God created light on the first day; a light distinguishable from the physical light emanated from the heavenly bodies created on the fourth day. It is a spiritual light which transcends time and space. It facilitated all other creation and is thus the source of hope and life. This spiritual light is Jesus, who identified Himself as the light of the world (Jn. 8:12).
How much faith do we have left? When we spend money, the amount we possess decreases. However, when we expend faith, we possess more. This faith that grows from us expending faith is called ‘New faith’, which is a faith renewed to a level which we’ve never been before. It’s the faith of the spiritual world we’ve never explored before. May our new year’s resolution include a spiritual goal of going step-by-step to a higher level of faith.
Today’s passage, Jn. 4:46-54, captures this spiritual journey in a Roman official. He had travelled 32km from Capernaum to Cana with the purpose of asking Jesus to heal his son. Back then, Roman officials possessed extremely high status and authority. The fact that he travels so far to meet Jesus tells us that he’s probably desperate due to several doctors’ unsuccessful attempts. And so he comes to Jesus, believing the Jesus would be able to solve his problem. This level of faith may resonate with us. We’ve tried different things to fix our problems, but to no avail. And like this Roman official, we finally come to Jesus as a last resort solution. And, as we may expect, Jesus gives a cold response to the Roman official. Yet in this interaction between a cold Jesus and the desperate Roman official, we witness a spiritual change.
Three aspects of the old faith
(1) The Roman official had already, in his mind, limited Jesus to his own limited time. He told Jesus to come down before his child dies (Jn. 4:49). We see echoes of this mentality in Martha, who told Jesus, ‘Lord, if you had been here, my brother would not have died’ (Jn. 11:21). Perhaps we, too, habitually place a temporal restriction on Jesus when we pray.
(2) The Roman official underestimated Jesus’ ability to transcend space. He revealed his limited understanding of Jesus’ power when he asked Jesus to come down to heal his son (Jn. 4:47, 49). Jesus’ response in telling the Roman official to go back a long 32km to his now-healed son painted the same color of rudeness which Elisha exemplified when he sent his messenger to tell General Naaman to wash himself in the pool seven times without meeting him personally (2 Kgs. 5:8-10).
(3) The Roman official had his own agenda for approaching Jesus. He had already decided what Jesus needed to do. Jesus’ words, ‘Unless you see signs and wonders you will not believe’ (Jn. 4:48), was thus probably laced with bitterness. Jesus exposed the Roman official’s shallow understanding of who Jesus was; He pointed out his erroneous attitude with sharp words of rebuke. The Roman official probably had an entourage with him, and so we must not let the humiliating effect of Jesus’ words escape us. Yet it was those very words which caused the Roman official to change his perspective and step into a new level of faith.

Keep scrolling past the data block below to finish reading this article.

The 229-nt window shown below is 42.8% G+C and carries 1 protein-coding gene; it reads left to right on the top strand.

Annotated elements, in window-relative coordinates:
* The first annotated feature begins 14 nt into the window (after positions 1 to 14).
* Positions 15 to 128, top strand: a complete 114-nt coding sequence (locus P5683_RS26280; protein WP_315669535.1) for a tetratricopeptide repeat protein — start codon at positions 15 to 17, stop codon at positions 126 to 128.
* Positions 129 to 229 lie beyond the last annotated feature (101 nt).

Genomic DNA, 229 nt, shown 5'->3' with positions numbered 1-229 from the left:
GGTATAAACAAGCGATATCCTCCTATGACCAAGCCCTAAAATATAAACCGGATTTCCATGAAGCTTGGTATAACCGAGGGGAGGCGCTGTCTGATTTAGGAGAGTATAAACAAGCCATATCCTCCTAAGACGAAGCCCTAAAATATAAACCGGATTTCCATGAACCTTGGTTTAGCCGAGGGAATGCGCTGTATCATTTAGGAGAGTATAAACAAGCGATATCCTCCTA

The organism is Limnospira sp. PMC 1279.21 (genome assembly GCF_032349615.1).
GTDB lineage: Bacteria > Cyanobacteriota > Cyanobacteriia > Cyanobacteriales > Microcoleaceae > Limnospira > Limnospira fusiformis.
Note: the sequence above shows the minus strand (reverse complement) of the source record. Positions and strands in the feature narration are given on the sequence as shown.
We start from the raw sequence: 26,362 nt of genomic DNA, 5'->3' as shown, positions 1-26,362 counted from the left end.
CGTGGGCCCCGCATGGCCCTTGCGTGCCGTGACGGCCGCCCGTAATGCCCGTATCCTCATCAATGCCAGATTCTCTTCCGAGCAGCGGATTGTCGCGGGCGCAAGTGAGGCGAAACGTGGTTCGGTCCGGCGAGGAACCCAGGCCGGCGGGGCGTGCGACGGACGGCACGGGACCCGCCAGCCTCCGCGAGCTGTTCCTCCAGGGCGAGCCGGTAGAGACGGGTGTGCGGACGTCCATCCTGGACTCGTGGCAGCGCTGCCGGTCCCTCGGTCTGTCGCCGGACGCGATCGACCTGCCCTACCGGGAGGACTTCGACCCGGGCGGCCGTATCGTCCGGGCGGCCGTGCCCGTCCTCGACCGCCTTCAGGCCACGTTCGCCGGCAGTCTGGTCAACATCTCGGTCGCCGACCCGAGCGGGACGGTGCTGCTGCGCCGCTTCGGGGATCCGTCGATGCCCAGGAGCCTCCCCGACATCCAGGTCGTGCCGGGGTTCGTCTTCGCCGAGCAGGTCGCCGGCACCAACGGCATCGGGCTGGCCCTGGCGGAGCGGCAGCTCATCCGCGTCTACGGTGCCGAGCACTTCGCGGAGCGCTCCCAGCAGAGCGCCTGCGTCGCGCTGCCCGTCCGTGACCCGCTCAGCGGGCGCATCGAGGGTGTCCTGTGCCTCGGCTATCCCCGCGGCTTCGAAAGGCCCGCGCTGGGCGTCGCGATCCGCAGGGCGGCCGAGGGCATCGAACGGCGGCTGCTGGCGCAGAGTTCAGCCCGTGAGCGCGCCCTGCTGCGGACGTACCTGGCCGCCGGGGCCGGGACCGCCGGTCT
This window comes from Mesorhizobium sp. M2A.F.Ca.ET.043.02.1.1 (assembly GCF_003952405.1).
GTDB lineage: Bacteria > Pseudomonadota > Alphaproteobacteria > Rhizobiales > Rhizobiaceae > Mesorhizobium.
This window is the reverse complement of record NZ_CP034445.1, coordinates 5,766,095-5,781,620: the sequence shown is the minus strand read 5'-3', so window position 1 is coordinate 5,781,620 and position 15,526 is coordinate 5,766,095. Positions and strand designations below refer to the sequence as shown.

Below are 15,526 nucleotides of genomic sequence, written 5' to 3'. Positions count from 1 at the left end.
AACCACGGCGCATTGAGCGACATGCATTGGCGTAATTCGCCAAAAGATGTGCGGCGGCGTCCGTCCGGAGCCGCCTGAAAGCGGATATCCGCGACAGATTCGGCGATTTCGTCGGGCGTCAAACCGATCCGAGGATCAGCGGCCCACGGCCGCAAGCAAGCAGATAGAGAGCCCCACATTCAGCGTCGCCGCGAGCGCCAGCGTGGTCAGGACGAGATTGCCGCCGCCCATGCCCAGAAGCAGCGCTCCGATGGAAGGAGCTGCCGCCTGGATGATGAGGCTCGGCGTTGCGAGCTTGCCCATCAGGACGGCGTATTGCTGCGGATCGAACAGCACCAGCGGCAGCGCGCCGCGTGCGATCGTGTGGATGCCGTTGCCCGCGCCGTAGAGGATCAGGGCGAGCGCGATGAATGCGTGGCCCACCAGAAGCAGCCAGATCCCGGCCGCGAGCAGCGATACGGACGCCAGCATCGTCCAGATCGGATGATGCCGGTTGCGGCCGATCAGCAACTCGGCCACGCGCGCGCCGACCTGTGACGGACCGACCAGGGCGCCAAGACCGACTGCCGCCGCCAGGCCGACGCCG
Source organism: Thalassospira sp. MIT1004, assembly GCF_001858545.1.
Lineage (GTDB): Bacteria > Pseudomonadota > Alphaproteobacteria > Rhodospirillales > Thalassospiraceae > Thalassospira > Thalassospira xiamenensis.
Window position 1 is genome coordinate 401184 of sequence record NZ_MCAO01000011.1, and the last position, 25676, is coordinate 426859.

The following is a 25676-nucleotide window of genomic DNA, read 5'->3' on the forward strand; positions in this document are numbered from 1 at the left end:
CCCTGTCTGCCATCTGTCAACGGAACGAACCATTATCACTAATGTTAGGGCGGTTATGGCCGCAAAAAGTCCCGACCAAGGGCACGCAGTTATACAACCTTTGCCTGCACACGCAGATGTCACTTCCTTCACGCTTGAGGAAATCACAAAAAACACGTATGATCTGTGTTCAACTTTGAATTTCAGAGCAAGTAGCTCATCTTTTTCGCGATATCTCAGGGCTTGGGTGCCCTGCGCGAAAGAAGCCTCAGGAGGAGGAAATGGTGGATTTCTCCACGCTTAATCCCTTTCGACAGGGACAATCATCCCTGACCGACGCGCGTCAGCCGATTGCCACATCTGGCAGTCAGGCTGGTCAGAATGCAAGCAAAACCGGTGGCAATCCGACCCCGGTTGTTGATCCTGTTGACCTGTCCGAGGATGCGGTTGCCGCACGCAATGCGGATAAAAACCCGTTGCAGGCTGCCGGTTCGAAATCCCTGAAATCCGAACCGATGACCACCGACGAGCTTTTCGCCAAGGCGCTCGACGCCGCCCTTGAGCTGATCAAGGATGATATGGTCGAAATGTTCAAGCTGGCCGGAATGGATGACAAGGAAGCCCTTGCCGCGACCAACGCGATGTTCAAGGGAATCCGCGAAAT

Three aspects of the new faith
(1) After Jesus’ words of rebuke in Jn. 5:48, Jesus told the Roman official, ‘Go; your son will live’ (Jn. 4:50). The Roman official’s response testified to an internal transformation in his faith: he believed Jesus and went back to Capernaum (Jn. 4:50).
(2) The Roman official’s faith was humble and steadfast. Despite Jesus’ humiliating words, he remained teachable and humble before Jesus.
(3) The Roman official possessed a faith resulting in evangelism. He realised that Jesus had transcended time and space after hearing that his son was healed at the exact hour Jesus had declared so (Jn. 4:51-53). Having experienced Jesus’ power, he testified of Jesus and evangelised all his household (Jn. 4:53).
The Roman general received Jesus’ words and let it renew his faith. Through His word, Jesus transforms our faith and equips us to overcome our problems by relying on Him. Jesus exposed what was missing in the Roman official’s thinking and attitude. We cannot change our faith on our own. Only God can change us by giving us a new faith. As Is. 43:19-21 declares, God will make a roadway in the wilderness and rivers in the desert. These are impossible things that show us the limitless power of our God, and it is because God can do the impossible that He is worthy of our praise. Let us receive the Word of God that effects an internal transformation in our faith, and may our new faith animate us to bear fruits of faith. ~ AMEN